Try sleeping on that for awhile.


Jan C said...
This comment has been removed by the author.
Jan C said...

Great post, Stacy. I think we have all seen people on blogs, or even in our own communities, who have lost touch with reality.

You are completely right. There is NO reasoning with them. Anyone that distorts their version of reality is either ridiculed or attacked.

The world has become much smaller with the internet, and given the fringe a much wider audience.

Levi said...

You know Stacy, that is something I've been wanting to get off my chest for the longest time, and you took the words right out of my mouth. I haven't gotten any messages from death row inmates, but I've got a couple of nut jobs.

Just recently someone sent me a email calling me a racist (A lot of people love to play the race card when they have nothing else to go on.) because all I discussed on my radio show is Caylee Anthony (which is a lie) and they wanted me to have on the case of a African American child who went missing. And they asked why I never had it on.

I emailed back that I never had the case on, because I had never heard of the case. I said I appreciate suggestions and take them seriously.

But do they really expect you to take them seriously and highlight their pet case after they insult you?

And then you have the nutjobs even after you help them get their cases on major media shows, they send you nasty messages or write bad things about you on their blog...

Sometimes ya just feel like telling them to take a long walk off a short pier.

I remember emailing a case into Women in Crime ink, one that wasn't getting a lot of media attention, and you wrote a post on it Stacy. I think that is how we met online.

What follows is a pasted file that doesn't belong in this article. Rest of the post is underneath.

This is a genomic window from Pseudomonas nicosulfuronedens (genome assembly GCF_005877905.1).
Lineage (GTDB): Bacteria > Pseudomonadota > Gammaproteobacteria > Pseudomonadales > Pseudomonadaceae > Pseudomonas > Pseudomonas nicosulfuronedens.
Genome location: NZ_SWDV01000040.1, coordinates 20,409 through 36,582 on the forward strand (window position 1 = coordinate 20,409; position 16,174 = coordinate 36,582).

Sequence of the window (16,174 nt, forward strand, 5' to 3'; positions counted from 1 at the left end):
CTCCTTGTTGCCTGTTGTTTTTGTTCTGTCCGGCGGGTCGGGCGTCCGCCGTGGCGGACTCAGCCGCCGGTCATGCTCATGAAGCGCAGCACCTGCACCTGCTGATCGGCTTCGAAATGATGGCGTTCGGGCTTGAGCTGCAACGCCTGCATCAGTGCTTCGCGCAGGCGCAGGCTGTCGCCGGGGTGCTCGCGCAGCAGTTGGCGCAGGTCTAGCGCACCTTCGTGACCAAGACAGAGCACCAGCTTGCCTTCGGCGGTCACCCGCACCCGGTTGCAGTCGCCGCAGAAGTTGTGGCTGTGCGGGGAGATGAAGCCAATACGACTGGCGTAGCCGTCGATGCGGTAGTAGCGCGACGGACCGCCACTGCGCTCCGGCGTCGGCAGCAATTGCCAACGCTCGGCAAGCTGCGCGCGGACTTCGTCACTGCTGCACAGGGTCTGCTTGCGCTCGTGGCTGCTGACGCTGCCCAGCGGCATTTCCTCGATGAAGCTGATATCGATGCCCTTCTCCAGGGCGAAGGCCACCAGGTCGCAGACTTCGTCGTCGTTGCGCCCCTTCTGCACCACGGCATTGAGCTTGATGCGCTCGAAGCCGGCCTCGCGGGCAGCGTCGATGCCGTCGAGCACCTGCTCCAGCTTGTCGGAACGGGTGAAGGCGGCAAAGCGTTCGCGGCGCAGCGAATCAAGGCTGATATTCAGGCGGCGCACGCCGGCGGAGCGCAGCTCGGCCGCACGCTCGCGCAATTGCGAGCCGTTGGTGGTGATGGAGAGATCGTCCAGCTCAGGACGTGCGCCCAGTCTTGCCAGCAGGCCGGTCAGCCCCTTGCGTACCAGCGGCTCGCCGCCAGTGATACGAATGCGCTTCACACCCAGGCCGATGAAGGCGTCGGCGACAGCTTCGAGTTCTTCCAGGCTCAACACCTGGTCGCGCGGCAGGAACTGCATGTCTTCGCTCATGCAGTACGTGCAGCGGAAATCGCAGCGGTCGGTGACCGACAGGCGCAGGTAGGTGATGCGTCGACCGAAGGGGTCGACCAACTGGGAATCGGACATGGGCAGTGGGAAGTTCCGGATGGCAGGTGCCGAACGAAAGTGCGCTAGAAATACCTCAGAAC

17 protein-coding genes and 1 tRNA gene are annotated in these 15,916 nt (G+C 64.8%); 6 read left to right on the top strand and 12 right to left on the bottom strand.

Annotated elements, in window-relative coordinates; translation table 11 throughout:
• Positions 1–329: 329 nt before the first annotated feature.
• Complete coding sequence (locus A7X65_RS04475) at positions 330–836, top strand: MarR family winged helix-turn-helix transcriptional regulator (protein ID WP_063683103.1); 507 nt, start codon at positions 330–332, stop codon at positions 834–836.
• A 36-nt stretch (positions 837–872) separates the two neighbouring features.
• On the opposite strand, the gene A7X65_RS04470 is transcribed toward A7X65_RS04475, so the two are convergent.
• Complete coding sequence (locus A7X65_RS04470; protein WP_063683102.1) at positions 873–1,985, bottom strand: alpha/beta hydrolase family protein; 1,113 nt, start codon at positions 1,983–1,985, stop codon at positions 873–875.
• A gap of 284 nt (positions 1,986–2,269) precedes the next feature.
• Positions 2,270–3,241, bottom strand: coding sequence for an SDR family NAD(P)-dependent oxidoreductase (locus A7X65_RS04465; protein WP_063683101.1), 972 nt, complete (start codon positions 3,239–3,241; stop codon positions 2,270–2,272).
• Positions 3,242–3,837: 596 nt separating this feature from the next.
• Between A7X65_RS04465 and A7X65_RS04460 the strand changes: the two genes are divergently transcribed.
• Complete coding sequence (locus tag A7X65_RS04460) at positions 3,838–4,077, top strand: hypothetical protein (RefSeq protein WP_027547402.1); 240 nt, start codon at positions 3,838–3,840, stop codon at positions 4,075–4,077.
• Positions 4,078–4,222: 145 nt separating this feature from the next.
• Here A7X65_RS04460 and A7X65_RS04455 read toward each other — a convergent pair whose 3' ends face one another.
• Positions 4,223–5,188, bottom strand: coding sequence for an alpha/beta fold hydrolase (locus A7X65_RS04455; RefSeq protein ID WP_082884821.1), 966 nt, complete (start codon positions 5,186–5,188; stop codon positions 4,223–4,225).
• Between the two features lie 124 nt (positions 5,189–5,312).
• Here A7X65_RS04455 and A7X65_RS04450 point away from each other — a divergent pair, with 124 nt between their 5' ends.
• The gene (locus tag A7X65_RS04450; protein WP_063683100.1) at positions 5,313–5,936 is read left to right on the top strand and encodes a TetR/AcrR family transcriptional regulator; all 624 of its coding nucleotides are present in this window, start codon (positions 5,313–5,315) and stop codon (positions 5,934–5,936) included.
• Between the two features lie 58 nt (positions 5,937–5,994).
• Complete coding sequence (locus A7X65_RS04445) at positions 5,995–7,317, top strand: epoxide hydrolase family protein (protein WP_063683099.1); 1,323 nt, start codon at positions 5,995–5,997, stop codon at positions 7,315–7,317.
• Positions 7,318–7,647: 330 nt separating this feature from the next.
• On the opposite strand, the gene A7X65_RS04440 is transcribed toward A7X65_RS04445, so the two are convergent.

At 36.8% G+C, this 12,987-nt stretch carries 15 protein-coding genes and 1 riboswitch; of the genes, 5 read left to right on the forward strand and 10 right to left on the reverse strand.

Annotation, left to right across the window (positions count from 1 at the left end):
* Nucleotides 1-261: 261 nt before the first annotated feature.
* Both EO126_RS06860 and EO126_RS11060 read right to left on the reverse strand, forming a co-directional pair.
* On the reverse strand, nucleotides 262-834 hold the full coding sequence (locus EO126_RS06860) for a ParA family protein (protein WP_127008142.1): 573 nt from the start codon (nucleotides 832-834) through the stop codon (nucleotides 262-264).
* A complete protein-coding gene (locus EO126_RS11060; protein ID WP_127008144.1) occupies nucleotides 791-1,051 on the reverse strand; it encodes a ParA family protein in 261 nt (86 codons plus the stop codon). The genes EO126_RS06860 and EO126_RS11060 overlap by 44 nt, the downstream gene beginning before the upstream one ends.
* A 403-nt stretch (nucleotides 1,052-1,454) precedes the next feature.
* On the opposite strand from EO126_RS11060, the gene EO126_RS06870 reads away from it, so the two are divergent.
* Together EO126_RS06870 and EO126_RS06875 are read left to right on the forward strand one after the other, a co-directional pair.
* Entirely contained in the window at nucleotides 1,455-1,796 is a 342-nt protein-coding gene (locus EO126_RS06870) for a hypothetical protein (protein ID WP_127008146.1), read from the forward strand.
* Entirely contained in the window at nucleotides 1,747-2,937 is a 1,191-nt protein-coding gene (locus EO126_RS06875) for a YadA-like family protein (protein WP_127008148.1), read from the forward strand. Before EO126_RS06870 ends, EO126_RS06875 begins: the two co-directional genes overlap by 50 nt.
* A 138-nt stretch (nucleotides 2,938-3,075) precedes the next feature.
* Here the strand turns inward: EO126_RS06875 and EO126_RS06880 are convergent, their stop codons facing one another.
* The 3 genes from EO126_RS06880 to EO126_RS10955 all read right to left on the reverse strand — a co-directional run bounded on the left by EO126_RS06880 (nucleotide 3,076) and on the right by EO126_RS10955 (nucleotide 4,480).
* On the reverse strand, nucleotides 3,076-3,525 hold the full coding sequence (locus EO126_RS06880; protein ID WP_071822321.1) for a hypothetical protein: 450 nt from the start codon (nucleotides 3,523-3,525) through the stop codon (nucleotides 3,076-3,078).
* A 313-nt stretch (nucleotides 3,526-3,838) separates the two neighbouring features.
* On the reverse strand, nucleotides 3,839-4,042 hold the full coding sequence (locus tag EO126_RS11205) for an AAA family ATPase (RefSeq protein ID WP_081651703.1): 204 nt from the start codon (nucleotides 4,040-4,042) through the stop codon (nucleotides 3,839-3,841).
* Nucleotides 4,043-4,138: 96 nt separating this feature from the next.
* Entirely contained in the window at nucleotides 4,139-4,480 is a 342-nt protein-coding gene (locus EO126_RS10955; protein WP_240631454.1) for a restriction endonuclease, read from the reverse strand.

I think there is a right way to go about things, then there is the stupid way.

Oh and the JonBenet Ramsey case really brings out the nuts!!! Don't even get me started on that one! LOL

craig said...

Nice post. The internet can be a scary place: you bump into people everyday that you would avoid like a plague in real life.

I have one disagrrement though. I think you unfairly disparage all of those who "have no law enforcement or criminal justice experience" and ask us to give too much credence to those who do.

If the blog hooligans had accepted that, then the Duke lacrosse team would still be at the mercy of Nancy Grace and Wendy Murphy. It turned out that Murphy and Grace's experience did not make them right. And KC Johnson's amateur status was no barrier to outstanding work.

Stacy Dittrich said...


Duly noted! :-))

andy kahan said...


Great Post--Just curious--how did an inmate have access to the internet to email you?

Correct me if I am wrong but usually internet access is off-limits.

Cheryl Dubey said...

The Fed system allows inmates to have email accounts. A request is sent asking your permission to allow the inmate to write to you. If they delete your email you are notified as well.

Soobs said...

I'll agree with most of this post. I find that a lot of people who have time to devote 8-9 hours a day on blogs, really have no life of their own. Of course, these "sleuths" also pat each other on the back every few seconds, telling each other to "Call LE!!" - as if LE wouldn't have thought of the same thing on their own.

Then again, the conspiracies that fly about...well, you KNOW LE wouldn't have thought of THOSE.

This isn't relegated to bored housewives, however.

Stacy Dittrich said...


Your guess is as good as mine...LOL However, I assumed once I read it that he had someone send it for him, the only logical explanation. :))